Japan rules the global supply chain
As the true severity of Japan’s twin tsunami and nuclear crises has become apparent over the past week, so also has the notion of America’s economic triumph over Japan in the 1990s been exposed for the myth it has always been. Volvo reported yesterday that it has only a ten-day supply of Japanese-built navigation and ...
As the true severity of Japan’s twin tsunami and nuclear crises has become apparent over the past week, so also has the notion of America’s economic triumph over Japan in the 1990s been exposed for the myth it has always been.
Volvo reported yesterday that it has only a ten-day supply of Japanese-built navigation and climate control systems left and is girding for a possible production halt. Last week General Motors announced it was closing its 923 employee Shreveport, La. plant where it assembles Chevrolet Colorado and GMC Canyon models because of a lack of Japanese made parts. In Marion, Arkansas, the Hino Motors Manufacturing Plant that makes rear axles for Toyota Tundra pickup trucks and other Toyota models struggled to stay open in the face of a rapidly declining supply of gears and other parts that are imported from Japan.
The situation is similar in a variety of other industries. Much of the equipment used to make semiconductors is made only or mainly in Japan with two thirds of the critical steppers coming from Nikon and Canon. About 90 percent of the BT resin used in production of cell phones and laptop computers and 60 percent of the world supply of the silicon wafers used to make computer chips comes from Japan. Companies like Apple and Hewlett Packard could find themselves in significant trouble if disturbances in Japan stretch out much longer. Products that no one ever thinks about like tiny microphones, high quality galvanized steel, high performance machine tools, advanced electronic displays, and the carbon fiber that is used to make golf clubs and the wings of the new Boeing 787 Dreamliner all come either only or mainly from Japan.
A number of recent articles, have discussed the intricacies of the global supply chain and how companies are scrambling to adjust their global production processes to the shortages already arising as a result of the situation in Japan. What no one has discussed, however, is the difference in this regard between Japan and the United States. But ask yourself. How many auto plants around the world outside of North America would face the danger of having to close for lack of parts made in the United States? How much danger would Apple be in from an earthquake even in Silicon Valley itself?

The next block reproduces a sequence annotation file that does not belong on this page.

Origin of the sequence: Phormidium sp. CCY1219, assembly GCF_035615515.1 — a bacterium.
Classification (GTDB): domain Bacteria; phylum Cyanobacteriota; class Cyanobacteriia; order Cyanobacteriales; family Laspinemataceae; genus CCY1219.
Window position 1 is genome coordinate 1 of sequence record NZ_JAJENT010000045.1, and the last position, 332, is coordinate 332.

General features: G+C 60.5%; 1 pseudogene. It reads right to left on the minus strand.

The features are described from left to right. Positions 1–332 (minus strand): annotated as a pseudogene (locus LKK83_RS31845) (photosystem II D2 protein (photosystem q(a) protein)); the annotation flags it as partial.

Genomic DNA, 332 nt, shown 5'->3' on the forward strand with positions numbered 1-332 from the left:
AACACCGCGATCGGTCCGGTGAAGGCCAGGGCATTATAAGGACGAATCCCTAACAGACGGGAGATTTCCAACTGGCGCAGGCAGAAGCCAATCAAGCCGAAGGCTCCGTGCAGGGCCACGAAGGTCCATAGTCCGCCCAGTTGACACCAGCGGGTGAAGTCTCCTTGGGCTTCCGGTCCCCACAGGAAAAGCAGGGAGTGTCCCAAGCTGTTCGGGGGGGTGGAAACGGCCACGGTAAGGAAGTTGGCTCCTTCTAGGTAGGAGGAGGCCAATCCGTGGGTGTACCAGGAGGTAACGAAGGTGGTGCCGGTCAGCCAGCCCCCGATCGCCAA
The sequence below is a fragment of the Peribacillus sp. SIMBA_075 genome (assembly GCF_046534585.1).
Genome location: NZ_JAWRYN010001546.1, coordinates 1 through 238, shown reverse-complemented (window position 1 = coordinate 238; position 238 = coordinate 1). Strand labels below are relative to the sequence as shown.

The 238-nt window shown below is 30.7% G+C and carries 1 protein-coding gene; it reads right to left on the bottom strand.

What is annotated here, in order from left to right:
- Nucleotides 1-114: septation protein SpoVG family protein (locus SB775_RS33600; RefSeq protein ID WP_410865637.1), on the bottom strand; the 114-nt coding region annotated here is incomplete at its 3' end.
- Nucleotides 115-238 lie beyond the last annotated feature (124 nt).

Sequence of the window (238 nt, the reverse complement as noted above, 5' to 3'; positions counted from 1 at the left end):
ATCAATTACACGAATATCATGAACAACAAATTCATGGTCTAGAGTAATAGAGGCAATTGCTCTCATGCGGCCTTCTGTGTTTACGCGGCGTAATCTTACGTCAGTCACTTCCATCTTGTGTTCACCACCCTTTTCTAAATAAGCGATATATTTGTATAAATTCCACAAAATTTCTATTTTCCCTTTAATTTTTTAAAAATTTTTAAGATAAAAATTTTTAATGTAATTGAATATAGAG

Okay, maybe that would hurt Apple, especially if Steve Jobs was injured in any way. But you get the point. A disaster in the United States would have nowhere near the impact on the global supply chain that the present disaster in Japan is already having. The reason is very simple. With a few exceptions like Intel computer chips (even Boeing only makes about 30 percent of the Dreamliner in America), the United States doesn’t make much for global markets anymore.
Yes, yes, I know, we’re supposed to be a services and high tech economy. But actually, our roughly $150 billion services trade surplus is tiny compared to our roughly $650 billion deficit in trade in goods. Moreover, even in advanced technology trade, our deficit is more than $100 billion. The truth is that we’re just not very competitive in anything in international markets.
Which takes me back to the competition between the United States and Japan from the late 1970s until the early 1990s. At the time, Japan’s economy was surging much as China’s is today. Japanese producers more or less wiped out the U.S. textile, consumer electronics, machinery, and machine tool industries, decimated the U.S. steel industry, were taking huge gobs of market share away from the U.S. auto makers, and even had Silicon Valley on its knees as they took more than 50 percent of the market for computer chips.
There was some talk at the time, stimulated by Vogel’s book, of Japan possibly achieving a bigger GDP than the United States. No one took that very seriously then because with half the population of the United States Japan would have had to have twice the per capital output — a very unlikely proposition. In any case, the real competition wasn’t between the two economies in total. It wasn’t between Japanese and American farmers or Japanese and American hospitals, or Japanese and American retail stores. It was between Japanese and American producers of goods and services for the international market place.
Eventually, the Plaza Agreement by which Washington forced Japan dramatically to revalue its yen by eventually over 100 percent and the bursting of Japan’s real estate and stock market bubble in 1991-92 created burdens that slowed Japan’s growth and pushed it into what came to be known as "Japan’s lost decade" of the 1990s. At the same time, the U.S. entered its own long boom of the 1990s and the early 2000s. The slowing growth of Japan contrasted with the faster U.S. growth made it appear that American had emerged from its competition with Japan as the resounding winner. People asked why we had ever been worried about Japan.
The collapse of our own dot.com and sub-prime real estate bubbles has made it apparent that the U.S. performance over that time was actually not nearly as great as it had appeared. In fact, it had been something of a Potemkin Village.
Now the impact of Japan on the global supply chain as contrasted to the relatively weak influence of the United States on the chain demonstrates that it was actually Japan, not America, who won the competition for global markets.